Naam mein Kya rakha hai !!

Mere guru ne bola hai… ” Jis din dukaan ko naam dega uss din dukaan bandh ”

These were the words of a small time chaiwala in ulhasnagar. He wasn’t keen to get clicked though he was happy to talk about his small venture and stories around it. His mom was a daily wage worker after they shifted to India during partition. She would clean sack fulls of wheat to earn her living making sure she saves each day to buy a piece of land to redeem herself from what lost in Sindh.

Salute to such dedication !!

The shop sells just tea with two versions… Regular (almost kheer) and Malai maarke… I got a milky moushe after the first sip . Chai cost Rs.10 !

Location- Ulhasnagar no.1 , near Chaliasaheb.

Kheer Makhana

While rice kheer is considered as most pure offerings during any puja , there is makhane or foxnut kheer, one sweet dish that is mostly made during fasting and special occasions. What better time than basant ritu (springs) to make makhane ki kheer considering many fast or have satvik goodies. Mithe/kesari chawal along makhane ki kheer was something my maa would religiously cook being Sararwati puja.


50gms Makhana / foxnuts

1.5 lit milk

I cup sugar

2 tablespoon rose water

3-4 tablespoon ghee

Few dried fruits of choice

Rose petals

1-2 teaspoons corn starch


Lightly toast dried fruits in ghee and keep it aside. Toast the makhana in the same ghee to make them slightly crispy to add later.

Let the milk reduce to 65-70% of the quantity on slow flame while stirring it at regular intervals. Add sugar and cook it for another 5-7 minutes until sugar dissolves and cooks through. Make a slurry of cornstarch with little milk and add to reduced milk , stir as it slightly thickens.

Add the toasted dry fruits . Turn off the gas while adding the makhana and rose water. The makhana will soak in the milk and flavors of rose water. Serve it chilled with rose petals.

i love to serve it with khoya burfi.

Kaitha chutney

While growing up collecting woodapples/elephantapples
(Limonia acidissima) from trees around backyards of small bunglows and row houses in so called mohallahs of Sheikh Sarai Delhi use to be our summer adventures . My taiji would really wake us up early morning for the dogs’ walk. Me and my brother would happily volunteer since it was super fun and even the pets helped us locate the woodapples/elephantapples fallen from the trees. Gathering as many bringing them home for some summer delights. The flavorful fruit full of vitamin C with micro nutritients helps cure so many diseases and combat summer heat waves.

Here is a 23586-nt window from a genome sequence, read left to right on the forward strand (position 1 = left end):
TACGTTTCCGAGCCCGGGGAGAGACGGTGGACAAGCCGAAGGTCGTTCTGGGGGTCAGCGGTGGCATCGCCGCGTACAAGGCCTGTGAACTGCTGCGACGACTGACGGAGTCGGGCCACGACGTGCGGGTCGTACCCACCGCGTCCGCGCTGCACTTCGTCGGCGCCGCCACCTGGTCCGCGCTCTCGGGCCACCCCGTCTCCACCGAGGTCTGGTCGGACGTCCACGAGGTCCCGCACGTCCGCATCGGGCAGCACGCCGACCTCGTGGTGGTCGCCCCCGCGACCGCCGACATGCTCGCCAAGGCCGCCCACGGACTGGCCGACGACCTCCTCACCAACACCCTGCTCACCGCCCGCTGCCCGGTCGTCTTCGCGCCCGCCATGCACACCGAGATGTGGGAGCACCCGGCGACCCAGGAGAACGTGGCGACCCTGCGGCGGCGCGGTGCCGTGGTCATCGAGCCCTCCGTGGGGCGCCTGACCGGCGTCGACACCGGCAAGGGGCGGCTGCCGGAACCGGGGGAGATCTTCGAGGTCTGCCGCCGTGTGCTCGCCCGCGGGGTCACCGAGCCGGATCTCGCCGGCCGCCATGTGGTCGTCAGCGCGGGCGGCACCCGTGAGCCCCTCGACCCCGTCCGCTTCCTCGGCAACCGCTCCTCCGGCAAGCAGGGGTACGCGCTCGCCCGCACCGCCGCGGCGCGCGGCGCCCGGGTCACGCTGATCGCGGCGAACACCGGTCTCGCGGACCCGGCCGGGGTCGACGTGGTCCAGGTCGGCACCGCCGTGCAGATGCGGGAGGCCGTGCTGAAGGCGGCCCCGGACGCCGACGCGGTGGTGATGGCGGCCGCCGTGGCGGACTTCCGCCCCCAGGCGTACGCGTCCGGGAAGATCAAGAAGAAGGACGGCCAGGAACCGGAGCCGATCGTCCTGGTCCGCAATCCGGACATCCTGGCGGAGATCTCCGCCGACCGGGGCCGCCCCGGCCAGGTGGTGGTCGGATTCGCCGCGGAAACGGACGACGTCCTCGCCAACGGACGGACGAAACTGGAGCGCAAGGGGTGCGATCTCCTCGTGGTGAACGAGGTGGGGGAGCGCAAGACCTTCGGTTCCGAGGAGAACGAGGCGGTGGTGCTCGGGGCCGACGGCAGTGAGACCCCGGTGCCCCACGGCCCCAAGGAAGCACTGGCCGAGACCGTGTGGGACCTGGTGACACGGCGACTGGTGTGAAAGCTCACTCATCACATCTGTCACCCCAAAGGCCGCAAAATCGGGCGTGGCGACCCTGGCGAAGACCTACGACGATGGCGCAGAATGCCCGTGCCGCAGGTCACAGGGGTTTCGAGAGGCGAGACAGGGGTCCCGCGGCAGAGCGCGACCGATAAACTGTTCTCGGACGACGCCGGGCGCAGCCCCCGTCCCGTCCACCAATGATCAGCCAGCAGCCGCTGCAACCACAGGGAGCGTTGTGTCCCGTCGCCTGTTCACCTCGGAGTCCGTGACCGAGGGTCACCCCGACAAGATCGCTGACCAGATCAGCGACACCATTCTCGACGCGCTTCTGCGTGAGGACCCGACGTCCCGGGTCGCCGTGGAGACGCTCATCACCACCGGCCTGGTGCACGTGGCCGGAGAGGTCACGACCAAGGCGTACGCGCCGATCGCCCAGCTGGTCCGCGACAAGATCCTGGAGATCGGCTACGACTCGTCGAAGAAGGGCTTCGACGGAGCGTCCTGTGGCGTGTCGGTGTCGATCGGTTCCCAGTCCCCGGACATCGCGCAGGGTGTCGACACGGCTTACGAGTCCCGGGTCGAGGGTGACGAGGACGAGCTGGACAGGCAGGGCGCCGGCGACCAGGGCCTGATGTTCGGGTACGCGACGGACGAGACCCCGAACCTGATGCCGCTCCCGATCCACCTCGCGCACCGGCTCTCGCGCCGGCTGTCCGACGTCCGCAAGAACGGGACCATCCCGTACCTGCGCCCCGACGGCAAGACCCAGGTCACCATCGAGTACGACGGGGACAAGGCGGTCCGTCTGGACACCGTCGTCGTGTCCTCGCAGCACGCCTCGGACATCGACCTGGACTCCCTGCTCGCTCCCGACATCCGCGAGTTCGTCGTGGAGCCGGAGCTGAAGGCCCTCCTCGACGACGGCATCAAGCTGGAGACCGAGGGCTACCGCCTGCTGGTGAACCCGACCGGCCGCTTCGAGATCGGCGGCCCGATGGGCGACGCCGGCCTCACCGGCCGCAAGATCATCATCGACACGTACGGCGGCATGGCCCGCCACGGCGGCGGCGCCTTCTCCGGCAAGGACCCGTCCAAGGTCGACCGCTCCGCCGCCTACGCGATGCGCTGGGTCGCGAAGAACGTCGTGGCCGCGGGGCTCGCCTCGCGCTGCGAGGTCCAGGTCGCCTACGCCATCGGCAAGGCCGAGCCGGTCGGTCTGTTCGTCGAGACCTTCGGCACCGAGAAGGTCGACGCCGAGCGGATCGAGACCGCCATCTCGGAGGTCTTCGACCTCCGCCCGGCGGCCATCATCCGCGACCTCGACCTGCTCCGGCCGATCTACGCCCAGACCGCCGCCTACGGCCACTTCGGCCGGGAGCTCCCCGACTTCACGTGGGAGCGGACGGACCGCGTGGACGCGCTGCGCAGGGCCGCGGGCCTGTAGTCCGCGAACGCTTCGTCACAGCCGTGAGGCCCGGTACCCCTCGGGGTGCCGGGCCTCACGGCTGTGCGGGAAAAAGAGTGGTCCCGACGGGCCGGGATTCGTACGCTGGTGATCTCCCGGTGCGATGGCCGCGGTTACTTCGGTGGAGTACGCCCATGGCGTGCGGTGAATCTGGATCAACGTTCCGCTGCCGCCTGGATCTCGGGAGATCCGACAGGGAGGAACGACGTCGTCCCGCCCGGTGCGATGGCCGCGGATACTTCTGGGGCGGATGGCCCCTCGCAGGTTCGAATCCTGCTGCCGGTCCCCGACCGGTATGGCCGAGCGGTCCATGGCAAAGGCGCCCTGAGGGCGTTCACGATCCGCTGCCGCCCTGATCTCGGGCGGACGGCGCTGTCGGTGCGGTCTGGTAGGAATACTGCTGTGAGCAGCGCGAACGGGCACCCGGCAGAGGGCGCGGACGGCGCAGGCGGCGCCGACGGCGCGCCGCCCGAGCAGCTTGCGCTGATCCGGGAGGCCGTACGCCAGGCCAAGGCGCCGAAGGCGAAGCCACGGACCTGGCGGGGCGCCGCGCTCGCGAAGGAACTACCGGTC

2-3 tablespoon kaitha pulp

2-3 green chillies

1 cup of Coriander

1 teaspoon sugar

Pinch of heeng optional

1 teaspoon black salt

Little water to blend finely.


Grind everything minus sugar and black salt. Once its completely fine add sugar and black salt and give quick spin.

One can also use woodapple to make panipuri , in nonveg gravies and dals. It works best souring agent providing micro nutritients.

Jimikand ka chokhha

Humble dishes like chokhhas which can be aloo , aloo baigan or baigan, infact I make aloo baigan tamater pyaaz all mixed up with heavy on raw mustard oil to get extra punch of flavors. But maa tho maa hai.. she has to have something unique from her mother’s kitchen. What better than  jimikand chokha. Jimikand or suran or elephant foot yam isnt much liked root by many. You must already know and understand the flavors about how it will taste before you bring it to the table. Our moms and grandmoms already had that factor in mind without even discussing like we do now a days. So let’s bring in not so famous jimikand ka chokhha.



250 diced suran / jimikand

7-8 cloves garlic (you can add/minus)

2-3 slit green chillies. ( Go for spicy ones)

Half inch ginger thinly sliced

2-3 tablespoon mustard oil preferred

2 tablespoon fenugreek seeds

1 teaspoon turmeric powder

1 teaspoon aamchur ( lemon is ok )

2 cups of water

More water to blanch the root.


In a vessel boil water, add turmeric and diced suran. Just cook until half done and drain and wash the suran pieces. This helps to remove calcium oxalate which causes itchy feeling.

In a kadhai heat mustard oil. No need to bring it smoking point. Add fenugreek seeds with quick succession of rest of ingredients. Add two cups of water and salt to taste.

Keep boiling on slow flame. Mash few pieces of suran  while stirring it. Make sure that garlic is not mashed up. There will a point when oil disappears and thickens. Add aamchur / lemon as per your taste. Souring agent also helps to tame the itchiness. It will thicken as it cools down.

I love it with leftovers reheated fulkas or ajwain parathas. Many a times we forget how wonderful simplicity is !!